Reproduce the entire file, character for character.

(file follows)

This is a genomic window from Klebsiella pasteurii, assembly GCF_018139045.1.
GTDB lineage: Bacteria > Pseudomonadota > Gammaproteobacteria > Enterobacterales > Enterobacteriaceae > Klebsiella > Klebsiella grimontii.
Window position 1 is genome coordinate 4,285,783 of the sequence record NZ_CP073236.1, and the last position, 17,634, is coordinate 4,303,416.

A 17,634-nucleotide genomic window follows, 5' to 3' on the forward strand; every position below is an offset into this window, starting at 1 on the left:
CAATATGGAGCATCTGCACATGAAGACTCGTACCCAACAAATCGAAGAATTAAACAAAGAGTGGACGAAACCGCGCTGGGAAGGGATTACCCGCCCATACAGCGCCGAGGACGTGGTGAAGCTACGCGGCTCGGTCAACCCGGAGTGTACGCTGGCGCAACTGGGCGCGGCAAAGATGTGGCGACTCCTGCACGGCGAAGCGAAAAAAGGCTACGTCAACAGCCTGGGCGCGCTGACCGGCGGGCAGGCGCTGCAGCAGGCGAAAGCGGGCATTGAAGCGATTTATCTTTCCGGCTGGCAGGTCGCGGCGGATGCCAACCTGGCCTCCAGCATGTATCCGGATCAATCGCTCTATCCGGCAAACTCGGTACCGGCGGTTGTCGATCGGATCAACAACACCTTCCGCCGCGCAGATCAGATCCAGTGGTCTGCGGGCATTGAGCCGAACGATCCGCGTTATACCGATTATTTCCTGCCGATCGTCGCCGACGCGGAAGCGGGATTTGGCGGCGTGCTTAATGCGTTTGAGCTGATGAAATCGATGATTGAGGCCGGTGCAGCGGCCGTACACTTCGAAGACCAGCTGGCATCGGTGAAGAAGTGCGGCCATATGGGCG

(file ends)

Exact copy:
This is a genomic window from Klebsiella pasteurii, assembly GCF_018139045.1.
GTDB lineage: Bacteria > Pseudomonadota > Gammaproteobacteria > Enterobacterales > Enterobacteriaceae > Klebsiella > Klebsiella grimontii.
Window position 1 is genome coordinate 4,285,783 of the sequence record NZ_CP073236.1, and the last position, 17,634, is coordinate 4,303,416.

A 17,634-nucleotide genomic window follows, 5' to 3' on the forward strand; every position below is an offset into this window, starting at 1 on the left:
CAATATGGAGCATCTGCACATGAAGACTCGTACCCAACAAATCGAAGAATTAAACAAAGAGTGGACGAAACCGCGCTGGGAAGGGATTACCCGCCCATACAGCGCCGAGGACGTGGTGAAGCTACGCGGCTCGGTCAACCCGGAGTGTACGCTGGCGCAACTGGGCGCGGCAAAGATGTGGCGACTCCTGCACGGCGAAGCGAAAAAAGGCTACGTCAACAGCCTGGGCGCGCTGACCGGCGGGCAGGCGCTGCAGCAGGCGAAAGCGGGCATTGAAGCGATTTATCTTTCCGGCTGGCAGGTCGCGGCGGATGCCAACCTGGCCTCCAGCATGTATCCGGATCAATCGCTCTATCCGGCAAACTCGGTACCGGCGGTTGTCGATCGGATCAACAACACCTTCCGCCGCGCAGATCAGATCCAGTGGTCTGCGGGCATTGAGCCGAACGATCCGCGTTATACCGATTATTTCCTGCCGATCGTCGCCGACGCGGAAGCGGGATTTGGCGGCGTGCTTAATGCGTTTGAGCTGATGAAATCGATGATTGAGGCCGGTGCAGCGGCCGTACACTTCGAAGACCAGCTGGCATCGGTGAAGAAGTGCGGCCATATGGGCG